Bean Leaf Beetle
The adults feed primarily on legumes. The most common hosts are snap beans, soybeans, and alfalfa in Oklahoma.
The beetles feed on pods and the underside of bean leaves, and the damage will appear as small, round holes. Damage often occurs as the plants are emerging, and if the beetles are present in large enough numbers, stand reduction can occur. Large populations are also capable of causing extensive defoliation to older stands.
Adults overwinter in leaf litter or other vegetation, primarily in wooded areas. They become active in April and move to the earliest host plants available. They feed for several days and then mate. Each female lays 175 to 250 eggs in clusters of 12 to 24 in the soil at the base of plants. Eggs hatch in one to three weeks, depending on temperature. Larvae find their way to the base of the stem or roots and feed there for three to six weeks. Mature larvae form earthen cells in which the pupae form. There are two or three overlapping generations, and adults are present almost continuously from April into November.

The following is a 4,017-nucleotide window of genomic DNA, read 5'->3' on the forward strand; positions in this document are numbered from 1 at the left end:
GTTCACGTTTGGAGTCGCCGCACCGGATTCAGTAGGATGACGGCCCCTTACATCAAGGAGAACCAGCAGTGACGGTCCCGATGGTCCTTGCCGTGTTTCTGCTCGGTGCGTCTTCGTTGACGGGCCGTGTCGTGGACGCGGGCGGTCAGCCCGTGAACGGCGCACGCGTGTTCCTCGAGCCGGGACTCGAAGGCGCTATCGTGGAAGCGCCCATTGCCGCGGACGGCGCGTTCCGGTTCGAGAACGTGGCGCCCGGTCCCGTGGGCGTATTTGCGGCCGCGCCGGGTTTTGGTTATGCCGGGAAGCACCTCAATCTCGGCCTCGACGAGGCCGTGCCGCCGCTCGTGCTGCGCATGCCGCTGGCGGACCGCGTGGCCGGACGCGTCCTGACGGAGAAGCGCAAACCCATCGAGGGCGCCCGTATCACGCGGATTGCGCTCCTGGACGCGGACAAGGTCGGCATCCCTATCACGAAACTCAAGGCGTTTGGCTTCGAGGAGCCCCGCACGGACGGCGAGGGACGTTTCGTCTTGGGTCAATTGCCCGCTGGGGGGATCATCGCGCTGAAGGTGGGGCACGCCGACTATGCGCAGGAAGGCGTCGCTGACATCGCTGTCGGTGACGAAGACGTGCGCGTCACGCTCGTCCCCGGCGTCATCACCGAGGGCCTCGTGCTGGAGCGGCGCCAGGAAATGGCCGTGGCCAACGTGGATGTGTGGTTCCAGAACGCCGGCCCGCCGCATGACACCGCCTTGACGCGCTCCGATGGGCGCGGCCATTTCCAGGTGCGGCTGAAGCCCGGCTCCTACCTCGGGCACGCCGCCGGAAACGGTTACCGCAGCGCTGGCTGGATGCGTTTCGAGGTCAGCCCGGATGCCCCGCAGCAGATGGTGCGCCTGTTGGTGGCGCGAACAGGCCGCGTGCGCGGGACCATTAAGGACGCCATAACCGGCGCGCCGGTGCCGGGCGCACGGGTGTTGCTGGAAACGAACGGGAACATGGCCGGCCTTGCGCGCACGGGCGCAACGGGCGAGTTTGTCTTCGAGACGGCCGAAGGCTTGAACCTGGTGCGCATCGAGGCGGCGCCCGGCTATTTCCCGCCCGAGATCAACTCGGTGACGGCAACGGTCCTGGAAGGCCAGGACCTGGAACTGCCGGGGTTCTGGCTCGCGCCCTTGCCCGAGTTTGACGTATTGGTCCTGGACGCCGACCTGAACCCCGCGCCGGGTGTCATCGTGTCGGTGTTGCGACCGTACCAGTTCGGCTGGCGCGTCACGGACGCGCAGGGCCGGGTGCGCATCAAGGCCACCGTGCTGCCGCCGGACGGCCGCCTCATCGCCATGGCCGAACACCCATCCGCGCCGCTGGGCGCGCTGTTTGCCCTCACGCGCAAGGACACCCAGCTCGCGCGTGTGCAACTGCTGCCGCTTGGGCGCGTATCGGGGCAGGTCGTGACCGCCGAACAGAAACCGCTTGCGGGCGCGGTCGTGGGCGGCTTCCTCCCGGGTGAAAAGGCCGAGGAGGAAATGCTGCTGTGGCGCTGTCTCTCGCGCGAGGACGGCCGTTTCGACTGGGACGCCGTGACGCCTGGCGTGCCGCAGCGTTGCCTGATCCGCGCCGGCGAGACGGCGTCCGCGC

Adult bean leaf beetles are about 1/5 to 1/4 inch long and yellow, orange, or red in color with a black head and black spots down the center of the back. Normally, there are six black spots which may run together so that it appears only three spots are present, or they may be completely absent. The triangular black mark at the base of the wing covers is always present. The yellow forms can be mistaken for a small spotted cucumber beetle.
Please contact your local county extension office for current information.